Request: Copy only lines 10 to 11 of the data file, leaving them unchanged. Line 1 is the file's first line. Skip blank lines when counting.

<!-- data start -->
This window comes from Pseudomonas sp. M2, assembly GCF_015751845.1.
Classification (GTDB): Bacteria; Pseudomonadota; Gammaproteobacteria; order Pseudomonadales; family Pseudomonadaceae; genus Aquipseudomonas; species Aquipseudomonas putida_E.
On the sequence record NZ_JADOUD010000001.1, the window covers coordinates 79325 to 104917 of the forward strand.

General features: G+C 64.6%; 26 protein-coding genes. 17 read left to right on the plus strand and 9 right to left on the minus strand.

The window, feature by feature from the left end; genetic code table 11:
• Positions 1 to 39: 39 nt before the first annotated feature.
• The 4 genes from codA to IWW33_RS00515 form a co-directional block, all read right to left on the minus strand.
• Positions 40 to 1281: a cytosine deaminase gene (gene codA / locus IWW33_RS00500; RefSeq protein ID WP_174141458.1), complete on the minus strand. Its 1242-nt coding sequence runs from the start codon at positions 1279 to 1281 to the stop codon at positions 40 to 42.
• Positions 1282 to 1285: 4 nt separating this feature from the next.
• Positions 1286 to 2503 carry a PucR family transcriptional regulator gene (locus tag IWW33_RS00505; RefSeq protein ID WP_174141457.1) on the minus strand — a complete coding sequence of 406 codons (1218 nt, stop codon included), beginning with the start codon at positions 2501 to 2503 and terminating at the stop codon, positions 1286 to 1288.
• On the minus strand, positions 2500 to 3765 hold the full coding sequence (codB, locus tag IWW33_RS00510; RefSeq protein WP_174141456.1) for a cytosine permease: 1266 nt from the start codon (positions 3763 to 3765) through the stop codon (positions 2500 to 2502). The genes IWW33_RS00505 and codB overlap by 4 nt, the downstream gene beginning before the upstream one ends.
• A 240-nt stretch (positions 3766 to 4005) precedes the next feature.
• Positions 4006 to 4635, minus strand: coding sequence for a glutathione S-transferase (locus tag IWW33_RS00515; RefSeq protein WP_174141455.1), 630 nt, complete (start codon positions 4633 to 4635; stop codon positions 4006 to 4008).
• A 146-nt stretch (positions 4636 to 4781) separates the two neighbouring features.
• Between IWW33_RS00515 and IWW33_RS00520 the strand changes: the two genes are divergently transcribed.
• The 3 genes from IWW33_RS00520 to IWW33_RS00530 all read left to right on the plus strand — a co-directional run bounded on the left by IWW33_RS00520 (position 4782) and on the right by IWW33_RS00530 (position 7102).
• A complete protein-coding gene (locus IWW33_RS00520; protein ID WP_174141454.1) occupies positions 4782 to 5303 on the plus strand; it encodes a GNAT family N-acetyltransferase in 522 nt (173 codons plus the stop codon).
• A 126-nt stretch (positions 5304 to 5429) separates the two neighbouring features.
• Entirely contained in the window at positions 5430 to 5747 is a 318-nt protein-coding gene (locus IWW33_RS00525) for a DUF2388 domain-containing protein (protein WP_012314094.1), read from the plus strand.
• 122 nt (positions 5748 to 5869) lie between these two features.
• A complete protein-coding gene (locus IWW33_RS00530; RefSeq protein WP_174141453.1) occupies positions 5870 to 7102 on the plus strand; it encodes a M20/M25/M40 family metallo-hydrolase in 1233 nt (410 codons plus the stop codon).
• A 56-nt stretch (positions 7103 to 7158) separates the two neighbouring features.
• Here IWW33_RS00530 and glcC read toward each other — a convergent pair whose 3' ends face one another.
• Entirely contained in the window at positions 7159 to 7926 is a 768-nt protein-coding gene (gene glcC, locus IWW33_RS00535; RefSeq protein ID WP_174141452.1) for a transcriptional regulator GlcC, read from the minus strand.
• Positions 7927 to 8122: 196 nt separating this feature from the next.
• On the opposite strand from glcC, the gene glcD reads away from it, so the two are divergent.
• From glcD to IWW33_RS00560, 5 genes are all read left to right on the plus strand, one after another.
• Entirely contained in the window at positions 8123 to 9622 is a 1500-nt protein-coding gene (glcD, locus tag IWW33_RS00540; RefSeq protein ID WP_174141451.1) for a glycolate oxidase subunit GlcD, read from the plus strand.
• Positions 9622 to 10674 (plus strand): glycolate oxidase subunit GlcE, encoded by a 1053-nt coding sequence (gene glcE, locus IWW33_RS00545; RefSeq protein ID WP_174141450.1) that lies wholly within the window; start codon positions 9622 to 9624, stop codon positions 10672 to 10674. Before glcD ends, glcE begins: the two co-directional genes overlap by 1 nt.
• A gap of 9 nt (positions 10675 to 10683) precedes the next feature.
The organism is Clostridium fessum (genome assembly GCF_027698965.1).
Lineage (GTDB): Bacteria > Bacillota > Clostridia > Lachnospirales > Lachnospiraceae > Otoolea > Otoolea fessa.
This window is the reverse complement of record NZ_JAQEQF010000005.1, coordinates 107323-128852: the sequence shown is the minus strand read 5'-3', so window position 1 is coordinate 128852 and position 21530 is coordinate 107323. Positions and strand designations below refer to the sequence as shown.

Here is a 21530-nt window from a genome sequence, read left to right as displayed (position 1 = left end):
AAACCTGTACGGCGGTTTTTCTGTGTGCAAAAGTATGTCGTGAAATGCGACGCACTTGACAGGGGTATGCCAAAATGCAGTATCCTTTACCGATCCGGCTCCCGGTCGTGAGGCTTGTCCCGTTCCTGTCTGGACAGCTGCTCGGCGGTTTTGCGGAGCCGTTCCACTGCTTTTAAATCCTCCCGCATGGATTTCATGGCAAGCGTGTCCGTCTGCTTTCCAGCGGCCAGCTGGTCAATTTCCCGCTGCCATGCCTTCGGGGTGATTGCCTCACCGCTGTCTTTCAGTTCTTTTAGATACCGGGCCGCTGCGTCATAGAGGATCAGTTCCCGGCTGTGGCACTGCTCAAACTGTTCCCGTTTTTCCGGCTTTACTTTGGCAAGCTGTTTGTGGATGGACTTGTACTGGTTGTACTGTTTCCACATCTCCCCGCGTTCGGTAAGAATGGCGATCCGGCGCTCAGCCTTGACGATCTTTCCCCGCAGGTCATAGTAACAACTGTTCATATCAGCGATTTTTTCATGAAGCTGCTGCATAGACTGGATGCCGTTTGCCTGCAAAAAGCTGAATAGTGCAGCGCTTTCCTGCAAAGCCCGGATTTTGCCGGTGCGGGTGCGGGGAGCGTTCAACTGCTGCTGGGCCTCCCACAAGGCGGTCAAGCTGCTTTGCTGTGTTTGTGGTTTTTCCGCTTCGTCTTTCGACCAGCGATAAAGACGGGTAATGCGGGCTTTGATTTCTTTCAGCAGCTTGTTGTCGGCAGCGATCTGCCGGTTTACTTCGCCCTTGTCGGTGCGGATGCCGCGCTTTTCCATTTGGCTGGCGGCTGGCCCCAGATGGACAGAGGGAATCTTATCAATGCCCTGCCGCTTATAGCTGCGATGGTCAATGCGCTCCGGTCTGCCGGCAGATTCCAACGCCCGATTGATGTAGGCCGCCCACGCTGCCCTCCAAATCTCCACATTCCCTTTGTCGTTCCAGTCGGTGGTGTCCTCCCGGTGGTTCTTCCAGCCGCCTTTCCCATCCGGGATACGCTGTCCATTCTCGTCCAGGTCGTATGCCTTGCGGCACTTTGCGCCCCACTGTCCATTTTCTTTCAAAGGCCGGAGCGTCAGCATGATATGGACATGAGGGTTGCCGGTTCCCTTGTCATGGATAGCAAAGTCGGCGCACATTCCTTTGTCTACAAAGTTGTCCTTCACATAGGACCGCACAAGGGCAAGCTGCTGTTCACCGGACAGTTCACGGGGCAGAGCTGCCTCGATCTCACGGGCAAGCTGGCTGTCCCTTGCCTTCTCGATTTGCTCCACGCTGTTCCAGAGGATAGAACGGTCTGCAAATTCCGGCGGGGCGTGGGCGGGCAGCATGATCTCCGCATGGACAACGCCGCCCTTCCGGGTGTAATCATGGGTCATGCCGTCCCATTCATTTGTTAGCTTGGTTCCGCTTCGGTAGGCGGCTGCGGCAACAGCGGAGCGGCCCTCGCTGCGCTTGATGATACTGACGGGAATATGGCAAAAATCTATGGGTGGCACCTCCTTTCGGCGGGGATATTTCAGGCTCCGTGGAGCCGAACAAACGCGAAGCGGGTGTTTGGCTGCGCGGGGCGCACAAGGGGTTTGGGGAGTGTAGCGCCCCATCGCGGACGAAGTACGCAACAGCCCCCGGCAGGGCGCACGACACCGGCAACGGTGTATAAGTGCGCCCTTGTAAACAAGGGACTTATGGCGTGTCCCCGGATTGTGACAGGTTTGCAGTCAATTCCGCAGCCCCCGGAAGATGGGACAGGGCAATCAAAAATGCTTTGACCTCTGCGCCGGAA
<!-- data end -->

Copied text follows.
• Positions 1286 to 2503 carry a PucR family transcriptional regulator gene (locus tag IWW33_RS00505; RefSeq protein ID WP_174141457.1) on the minus strand — a complete coding sequence of 406 codons (1218 nt, stop codon included), beginning with the start codon at positions 2501 to 2503 and terminating at the stop codon, positions 1286 to 1288.
• On the minus strand, positions 2500 to 3765 hold the full coding sequence (codB, locus tag IWW33_RS00510; RefSeq protein WP_174141456.1) for a cytosine permease: 1266 nt from the start codon (positions 3763 to 3765) through the stop codon (positions 2500 to 2502). The genes IWW33_RS00505 and codB overlap by 4 nt, the downstream gene beginning before the upstream one ends.